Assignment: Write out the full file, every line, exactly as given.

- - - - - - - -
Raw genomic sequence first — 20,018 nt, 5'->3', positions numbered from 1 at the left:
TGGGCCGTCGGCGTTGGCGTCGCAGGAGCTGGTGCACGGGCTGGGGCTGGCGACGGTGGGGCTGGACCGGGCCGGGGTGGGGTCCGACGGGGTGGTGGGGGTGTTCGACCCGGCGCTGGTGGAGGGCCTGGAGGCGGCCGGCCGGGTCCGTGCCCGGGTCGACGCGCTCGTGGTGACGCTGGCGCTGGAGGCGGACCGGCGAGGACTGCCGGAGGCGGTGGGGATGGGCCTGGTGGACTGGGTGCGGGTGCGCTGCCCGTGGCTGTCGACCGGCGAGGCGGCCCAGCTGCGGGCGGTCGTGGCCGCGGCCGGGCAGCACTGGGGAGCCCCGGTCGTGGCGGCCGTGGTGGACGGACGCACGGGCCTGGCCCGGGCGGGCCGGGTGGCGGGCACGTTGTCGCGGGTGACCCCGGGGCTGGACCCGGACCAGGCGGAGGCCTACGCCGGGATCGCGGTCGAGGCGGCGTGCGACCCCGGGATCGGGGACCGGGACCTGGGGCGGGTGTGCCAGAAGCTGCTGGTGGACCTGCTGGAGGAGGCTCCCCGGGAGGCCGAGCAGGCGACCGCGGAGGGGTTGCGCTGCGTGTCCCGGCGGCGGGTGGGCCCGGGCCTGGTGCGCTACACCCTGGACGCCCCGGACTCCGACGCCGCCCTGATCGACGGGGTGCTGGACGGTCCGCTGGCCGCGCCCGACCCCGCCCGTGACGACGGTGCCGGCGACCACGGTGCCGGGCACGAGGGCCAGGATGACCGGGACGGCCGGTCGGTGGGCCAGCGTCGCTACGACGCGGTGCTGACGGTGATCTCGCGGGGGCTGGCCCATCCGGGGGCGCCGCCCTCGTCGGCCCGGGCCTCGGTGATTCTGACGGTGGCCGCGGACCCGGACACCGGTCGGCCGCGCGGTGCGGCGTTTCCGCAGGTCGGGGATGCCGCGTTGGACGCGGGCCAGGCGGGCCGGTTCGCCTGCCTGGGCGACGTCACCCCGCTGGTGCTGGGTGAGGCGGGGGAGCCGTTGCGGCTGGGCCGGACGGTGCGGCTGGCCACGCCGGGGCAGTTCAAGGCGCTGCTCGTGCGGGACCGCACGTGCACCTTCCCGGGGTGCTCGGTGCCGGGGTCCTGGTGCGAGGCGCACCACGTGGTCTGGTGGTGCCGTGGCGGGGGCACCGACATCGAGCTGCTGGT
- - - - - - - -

Raw genomic sequence first — 20,018 nt, 5'->3', positions numbered from 1 at the left:
TGGGCCGTCGGCGTTGGCGTCGCAGGAGCTGGTGCACGGGCTGGGGCTGGCGACGGTGGGGCTGGACCGGGCCGGGGTGGGGTCCGACGGGGTGGTGGGGGTGTTCGACCCGGCGCTGGTGGAGGGCCTGGAGGCGGCCGGCCGGGTCCGTGCCCGGGTCGACGCGCTCGTGGTGACGCTGGCGCTGGAGGCGGACCGGCGAGGACTGCCGGAGGCGGTGGGGATGGGCCTGGTGGACTGGGTGCGGGTGCGCTGCCCGTGGCTGTCGACCGGCGAGGCGGCCCAGCTGCGGGCGGTCGTGGCCGCGGCCGGGCAGCACTGGGGAGCCCCGGTCGTGGCGGCCGTGGTGGACGGACGCACGGGCCTGGCCCGGGCGGGCCGGGTGGCGGGCACGTTGTCGCGGGTGACCCCGGGGCTGGACCCGGACCAGGCGGAGGCCTACGCCGGGATCGCGGTCGAGGCGGCGTGCGACCCCGGGATCGGGGACCGGGACCTGGGGCGGGTGTGCCAGAAGCTGCTGGTGGACCTGCTGGAGGAGGCTCCCCGGGAGGCCGAGCAGGCGACCGCGGAGGGGTTGCGCTGCGTGTCCCGGCGGCGGGTGGGCCCGGGCCTGGTGCGCTACACCCTGGACGCCCCGGACTCCGACGCCGCCCTGATCGACGGGGTGCTGGACGGTCCGCTGGCCGCGCCCGACCCCGCCCGTGACGACGGTGCCGGCGACCACGGTGCCGGGCACGAGGGCCAGGATGACCGGGACGGCCGGTCGGTGGGCCAGCGTCGCTACGACGCGGTGCTGACGGTGATCTCGCGGGGGCTGGCCCATCCGGGGGCGCCGCCCTCGTCGGCCCGGGCCTCGGTGATTCTGACGGTGGCCGCGGACCCGGACACCGGTCGGCCGCGCGGTGCGGCGTTTCCGCAGGTCGGGGATGCCGCGTTGGACGCGGGCCAGGCGGGCCGGTTCGCCTGCCTGGGCGACGTCACCCCGCTGGTGCTGGGTGAGGCGGGGGAGCCGTTGCGGCTGGGCCGGACGGTGCGGCTGGCCACGCCGGGGCAGTTCAAGGCGCTGCTCGTGCGGGACCGCACGTGCACCTTCCCGGGGTGCTCGGTGCCGGGGTCCTGGTGCGAGGCGCACCACGTGGTCTGGTGGTGCCGTGGCGGGGGCACCGACATCGAGCTGCTGGT